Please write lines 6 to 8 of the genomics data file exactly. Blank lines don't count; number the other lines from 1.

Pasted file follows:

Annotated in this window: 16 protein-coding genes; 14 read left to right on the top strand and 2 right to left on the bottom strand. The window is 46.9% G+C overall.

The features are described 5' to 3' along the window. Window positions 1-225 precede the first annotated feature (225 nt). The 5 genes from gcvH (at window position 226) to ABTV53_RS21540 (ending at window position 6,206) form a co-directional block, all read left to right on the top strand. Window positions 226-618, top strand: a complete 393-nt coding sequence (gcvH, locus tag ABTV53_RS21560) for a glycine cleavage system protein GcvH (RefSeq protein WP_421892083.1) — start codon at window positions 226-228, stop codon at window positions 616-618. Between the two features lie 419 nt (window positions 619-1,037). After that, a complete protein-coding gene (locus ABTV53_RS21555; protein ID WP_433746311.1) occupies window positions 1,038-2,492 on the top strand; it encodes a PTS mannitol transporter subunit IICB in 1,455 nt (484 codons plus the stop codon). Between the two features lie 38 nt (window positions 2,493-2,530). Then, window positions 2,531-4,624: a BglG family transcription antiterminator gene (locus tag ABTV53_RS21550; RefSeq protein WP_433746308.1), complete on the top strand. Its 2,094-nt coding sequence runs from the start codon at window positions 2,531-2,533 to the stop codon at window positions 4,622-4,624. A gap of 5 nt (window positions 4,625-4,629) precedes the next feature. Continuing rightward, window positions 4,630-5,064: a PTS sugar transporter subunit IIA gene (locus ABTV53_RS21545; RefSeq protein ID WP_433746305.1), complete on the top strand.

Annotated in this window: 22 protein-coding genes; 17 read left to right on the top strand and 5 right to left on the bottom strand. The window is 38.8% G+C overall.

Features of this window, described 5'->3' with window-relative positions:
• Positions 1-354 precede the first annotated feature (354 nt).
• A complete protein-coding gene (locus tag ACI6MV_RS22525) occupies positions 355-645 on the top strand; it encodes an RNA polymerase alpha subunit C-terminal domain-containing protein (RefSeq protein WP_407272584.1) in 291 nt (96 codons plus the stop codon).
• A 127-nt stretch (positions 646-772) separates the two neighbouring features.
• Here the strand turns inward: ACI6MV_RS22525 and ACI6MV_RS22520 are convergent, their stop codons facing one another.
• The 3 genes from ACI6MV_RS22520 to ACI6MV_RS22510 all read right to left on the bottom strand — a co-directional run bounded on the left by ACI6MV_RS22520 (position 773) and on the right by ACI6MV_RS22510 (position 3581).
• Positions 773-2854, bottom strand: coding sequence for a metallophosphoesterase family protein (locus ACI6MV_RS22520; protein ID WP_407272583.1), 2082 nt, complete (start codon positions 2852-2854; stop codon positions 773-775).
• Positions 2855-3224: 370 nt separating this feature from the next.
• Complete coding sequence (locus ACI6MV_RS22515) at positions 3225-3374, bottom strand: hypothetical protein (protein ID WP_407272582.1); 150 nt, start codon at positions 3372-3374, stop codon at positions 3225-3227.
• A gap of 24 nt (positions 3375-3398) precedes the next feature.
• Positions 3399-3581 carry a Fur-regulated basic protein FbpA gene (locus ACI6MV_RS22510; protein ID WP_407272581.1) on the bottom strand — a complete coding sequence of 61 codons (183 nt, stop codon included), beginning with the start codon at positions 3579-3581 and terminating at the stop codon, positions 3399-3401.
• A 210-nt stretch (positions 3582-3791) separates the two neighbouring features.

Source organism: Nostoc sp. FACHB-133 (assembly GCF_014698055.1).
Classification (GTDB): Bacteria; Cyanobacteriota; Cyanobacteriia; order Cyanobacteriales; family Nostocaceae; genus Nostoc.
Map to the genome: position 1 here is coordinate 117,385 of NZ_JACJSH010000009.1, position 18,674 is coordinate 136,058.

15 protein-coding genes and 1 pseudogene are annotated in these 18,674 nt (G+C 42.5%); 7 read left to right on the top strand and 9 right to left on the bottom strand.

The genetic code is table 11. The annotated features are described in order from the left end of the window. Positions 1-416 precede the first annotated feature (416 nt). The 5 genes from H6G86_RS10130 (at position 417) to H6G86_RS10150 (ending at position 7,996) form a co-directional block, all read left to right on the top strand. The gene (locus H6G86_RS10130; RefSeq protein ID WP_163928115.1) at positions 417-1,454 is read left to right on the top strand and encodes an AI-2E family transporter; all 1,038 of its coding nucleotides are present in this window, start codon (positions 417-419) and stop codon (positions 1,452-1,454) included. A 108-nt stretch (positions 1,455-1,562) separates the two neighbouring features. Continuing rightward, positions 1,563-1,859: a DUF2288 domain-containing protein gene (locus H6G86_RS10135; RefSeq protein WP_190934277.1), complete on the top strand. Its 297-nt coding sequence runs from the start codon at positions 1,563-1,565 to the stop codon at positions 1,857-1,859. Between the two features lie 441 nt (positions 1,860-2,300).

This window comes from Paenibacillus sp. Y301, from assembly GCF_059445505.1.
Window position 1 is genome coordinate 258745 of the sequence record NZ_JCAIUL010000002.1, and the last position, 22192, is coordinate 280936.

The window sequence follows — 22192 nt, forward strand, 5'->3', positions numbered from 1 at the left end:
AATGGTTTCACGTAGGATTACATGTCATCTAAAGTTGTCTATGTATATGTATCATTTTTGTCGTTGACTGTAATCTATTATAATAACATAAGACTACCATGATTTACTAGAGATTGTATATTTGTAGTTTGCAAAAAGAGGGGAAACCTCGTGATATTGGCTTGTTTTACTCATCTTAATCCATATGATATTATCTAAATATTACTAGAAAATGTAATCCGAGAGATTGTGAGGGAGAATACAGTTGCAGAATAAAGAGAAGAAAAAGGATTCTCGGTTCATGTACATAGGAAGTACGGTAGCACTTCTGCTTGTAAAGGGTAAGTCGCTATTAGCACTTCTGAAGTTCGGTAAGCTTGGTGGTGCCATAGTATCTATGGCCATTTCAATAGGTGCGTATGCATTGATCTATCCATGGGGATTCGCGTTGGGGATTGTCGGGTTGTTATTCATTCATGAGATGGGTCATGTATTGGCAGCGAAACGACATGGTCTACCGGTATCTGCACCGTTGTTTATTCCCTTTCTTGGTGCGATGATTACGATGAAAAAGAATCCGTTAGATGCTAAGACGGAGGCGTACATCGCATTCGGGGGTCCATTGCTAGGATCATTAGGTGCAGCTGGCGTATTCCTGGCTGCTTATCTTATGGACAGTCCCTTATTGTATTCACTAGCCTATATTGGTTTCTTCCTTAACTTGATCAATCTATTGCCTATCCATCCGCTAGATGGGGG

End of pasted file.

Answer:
• A complete protein-coding gene (locus tag ACI6MV_RS22525) occupies positions 355-645 on the top strand; it encodes an RNA polymerase alpha subunit C-terminal domain-containing protein (RefSeq protein WP_407272584.1) in 291 nt (96 codons plus the stop codon).
• A 127-nt stretch (positions 646-772) separates the two neighbouring features.
• Here the strand turns inward: ACI6MV_RS22525 and ACI6MV_RS22520 are convergent, their stop codons facing one another.